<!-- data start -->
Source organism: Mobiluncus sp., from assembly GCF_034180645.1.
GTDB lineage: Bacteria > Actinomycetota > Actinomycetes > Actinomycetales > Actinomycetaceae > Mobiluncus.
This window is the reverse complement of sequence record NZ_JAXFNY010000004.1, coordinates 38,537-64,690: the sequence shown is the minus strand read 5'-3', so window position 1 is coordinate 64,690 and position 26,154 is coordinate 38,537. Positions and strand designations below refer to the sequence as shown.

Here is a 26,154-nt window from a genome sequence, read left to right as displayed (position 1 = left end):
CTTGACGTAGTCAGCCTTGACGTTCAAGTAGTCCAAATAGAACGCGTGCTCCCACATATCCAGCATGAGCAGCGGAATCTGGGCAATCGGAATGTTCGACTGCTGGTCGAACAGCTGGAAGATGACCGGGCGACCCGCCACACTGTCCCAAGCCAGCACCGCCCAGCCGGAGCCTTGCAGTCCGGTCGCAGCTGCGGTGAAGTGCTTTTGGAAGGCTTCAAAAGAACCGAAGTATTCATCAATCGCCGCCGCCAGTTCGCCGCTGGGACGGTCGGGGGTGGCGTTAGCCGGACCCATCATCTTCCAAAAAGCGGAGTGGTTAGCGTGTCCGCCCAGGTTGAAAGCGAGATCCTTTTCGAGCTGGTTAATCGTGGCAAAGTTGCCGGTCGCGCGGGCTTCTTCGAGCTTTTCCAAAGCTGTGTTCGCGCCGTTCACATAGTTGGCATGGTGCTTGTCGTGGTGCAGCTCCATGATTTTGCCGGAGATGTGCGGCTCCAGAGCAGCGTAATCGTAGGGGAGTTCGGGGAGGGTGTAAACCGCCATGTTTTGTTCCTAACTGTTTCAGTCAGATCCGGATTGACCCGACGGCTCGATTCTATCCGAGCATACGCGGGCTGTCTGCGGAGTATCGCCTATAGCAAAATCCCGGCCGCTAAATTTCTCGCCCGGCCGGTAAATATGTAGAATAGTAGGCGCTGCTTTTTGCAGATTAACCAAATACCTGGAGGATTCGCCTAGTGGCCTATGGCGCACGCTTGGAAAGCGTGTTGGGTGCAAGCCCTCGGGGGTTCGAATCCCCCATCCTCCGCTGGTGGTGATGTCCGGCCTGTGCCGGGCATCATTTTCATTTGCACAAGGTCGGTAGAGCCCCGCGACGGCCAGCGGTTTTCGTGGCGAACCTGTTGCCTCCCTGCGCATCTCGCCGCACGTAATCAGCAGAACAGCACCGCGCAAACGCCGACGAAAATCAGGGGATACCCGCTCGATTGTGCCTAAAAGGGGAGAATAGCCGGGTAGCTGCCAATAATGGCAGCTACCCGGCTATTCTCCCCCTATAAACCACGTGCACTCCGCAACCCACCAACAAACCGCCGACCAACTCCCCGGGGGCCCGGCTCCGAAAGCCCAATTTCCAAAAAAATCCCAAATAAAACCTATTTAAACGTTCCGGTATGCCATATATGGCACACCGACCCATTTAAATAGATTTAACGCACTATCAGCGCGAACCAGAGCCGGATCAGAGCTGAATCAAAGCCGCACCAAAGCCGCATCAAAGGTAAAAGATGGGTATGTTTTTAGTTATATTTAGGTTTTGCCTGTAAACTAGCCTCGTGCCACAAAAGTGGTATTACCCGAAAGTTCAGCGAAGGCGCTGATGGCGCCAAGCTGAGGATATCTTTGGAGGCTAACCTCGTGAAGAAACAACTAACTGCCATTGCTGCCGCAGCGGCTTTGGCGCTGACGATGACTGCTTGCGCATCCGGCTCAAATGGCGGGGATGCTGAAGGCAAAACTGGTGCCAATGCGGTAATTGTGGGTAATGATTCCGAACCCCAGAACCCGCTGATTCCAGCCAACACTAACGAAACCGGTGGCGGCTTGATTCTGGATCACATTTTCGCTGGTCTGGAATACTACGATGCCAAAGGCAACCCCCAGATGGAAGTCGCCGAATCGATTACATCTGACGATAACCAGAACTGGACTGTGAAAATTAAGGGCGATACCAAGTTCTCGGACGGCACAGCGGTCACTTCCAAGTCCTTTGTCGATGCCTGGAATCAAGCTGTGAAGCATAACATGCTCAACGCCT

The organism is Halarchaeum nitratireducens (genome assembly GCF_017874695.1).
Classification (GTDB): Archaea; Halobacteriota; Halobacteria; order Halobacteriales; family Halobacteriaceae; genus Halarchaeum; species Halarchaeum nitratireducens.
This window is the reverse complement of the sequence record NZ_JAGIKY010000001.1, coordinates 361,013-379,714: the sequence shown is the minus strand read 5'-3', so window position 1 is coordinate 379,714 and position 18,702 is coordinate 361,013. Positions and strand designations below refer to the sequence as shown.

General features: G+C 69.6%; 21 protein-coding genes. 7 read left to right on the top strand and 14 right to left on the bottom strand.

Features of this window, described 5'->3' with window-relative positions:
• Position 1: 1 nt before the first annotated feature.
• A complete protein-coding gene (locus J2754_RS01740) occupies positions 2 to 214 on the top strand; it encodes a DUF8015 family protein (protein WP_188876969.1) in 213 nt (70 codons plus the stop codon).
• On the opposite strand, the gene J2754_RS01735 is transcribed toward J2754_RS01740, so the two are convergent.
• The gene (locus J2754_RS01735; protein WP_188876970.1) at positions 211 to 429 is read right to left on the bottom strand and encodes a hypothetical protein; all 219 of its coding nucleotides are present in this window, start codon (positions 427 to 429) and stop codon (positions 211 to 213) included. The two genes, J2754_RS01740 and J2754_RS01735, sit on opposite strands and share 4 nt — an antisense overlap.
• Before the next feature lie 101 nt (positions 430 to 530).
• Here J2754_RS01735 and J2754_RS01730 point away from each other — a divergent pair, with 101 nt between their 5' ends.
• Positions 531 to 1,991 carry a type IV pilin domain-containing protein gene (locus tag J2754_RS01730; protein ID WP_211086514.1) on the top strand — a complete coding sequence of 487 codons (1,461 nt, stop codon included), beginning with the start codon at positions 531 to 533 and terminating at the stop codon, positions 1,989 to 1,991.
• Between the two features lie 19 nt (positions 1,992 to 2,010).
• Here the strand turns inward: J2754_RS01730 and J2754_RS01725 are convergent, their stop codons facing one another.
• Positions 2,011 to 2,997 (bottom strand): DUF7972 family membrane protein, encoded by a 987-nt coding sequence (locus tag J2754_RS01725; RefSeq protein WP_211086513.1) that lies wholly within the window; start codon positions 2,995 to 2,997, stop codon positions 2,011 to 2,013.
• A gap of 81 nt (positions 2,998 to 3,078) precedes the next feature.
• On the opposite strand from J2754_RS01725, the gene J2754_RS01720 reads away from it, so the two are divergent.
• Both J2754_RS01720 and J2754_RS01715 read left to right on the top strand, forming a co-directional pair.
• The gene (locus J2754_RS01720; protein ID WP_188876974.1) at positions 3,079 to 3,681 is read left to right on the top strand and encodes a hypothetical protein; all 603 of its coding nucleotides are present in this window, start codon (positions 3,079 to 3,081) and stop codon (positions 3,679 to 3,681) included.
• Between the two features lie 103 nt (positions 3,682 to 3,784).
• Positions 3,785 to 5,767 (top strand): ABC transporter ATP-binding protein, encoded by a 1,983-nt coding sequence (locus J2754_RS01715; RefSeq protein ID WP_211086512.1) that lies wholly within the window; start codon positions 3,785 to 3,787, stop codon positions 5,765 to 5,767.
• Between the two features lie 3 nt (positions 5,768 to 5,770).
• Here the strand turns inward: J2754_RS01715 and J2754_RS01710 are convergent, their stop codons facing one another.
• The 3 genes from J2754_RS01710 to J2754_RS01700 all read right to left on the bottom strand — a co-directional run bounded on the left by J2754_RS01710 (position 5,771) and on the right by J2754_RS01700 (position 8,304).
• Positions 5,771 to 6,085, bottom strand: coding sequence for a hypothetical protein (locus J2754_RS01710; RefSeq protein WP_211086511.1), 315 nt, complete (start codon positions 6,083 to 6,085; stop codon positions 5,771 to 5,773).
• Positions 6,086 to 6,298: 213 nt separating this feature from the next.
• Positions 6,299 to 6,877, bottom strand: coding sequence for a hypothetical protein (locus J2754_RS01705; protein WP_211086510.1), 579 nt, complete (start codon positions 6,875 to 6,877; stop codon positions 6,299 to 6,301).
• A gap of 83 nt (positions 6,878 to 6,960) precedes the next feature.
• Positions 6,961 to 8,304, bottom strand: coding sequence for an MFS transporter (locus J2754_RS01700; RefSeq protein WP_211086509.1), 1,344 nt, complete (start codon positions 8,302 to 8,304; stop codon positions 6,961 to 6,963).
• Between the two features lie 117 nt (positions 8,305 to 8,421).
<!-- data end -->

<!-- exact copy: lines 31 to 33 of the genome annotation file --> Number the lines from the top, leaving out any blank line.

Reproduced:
• Positions 6,086 to 6,298: 213 nt separating this feature from the next.
• Positions 6,299 to 6,877, bottom strand: coding sequence for a hypothetical protein (locus J2754_RS01705; protein WP_211086510.1), 579 nt, complete (start codon positions 6,875 to 6,877; stop codon positions 6,299 to 6,301).
• A gap of 83 nt (positions 6,878 to 6,960) precedes the next feature.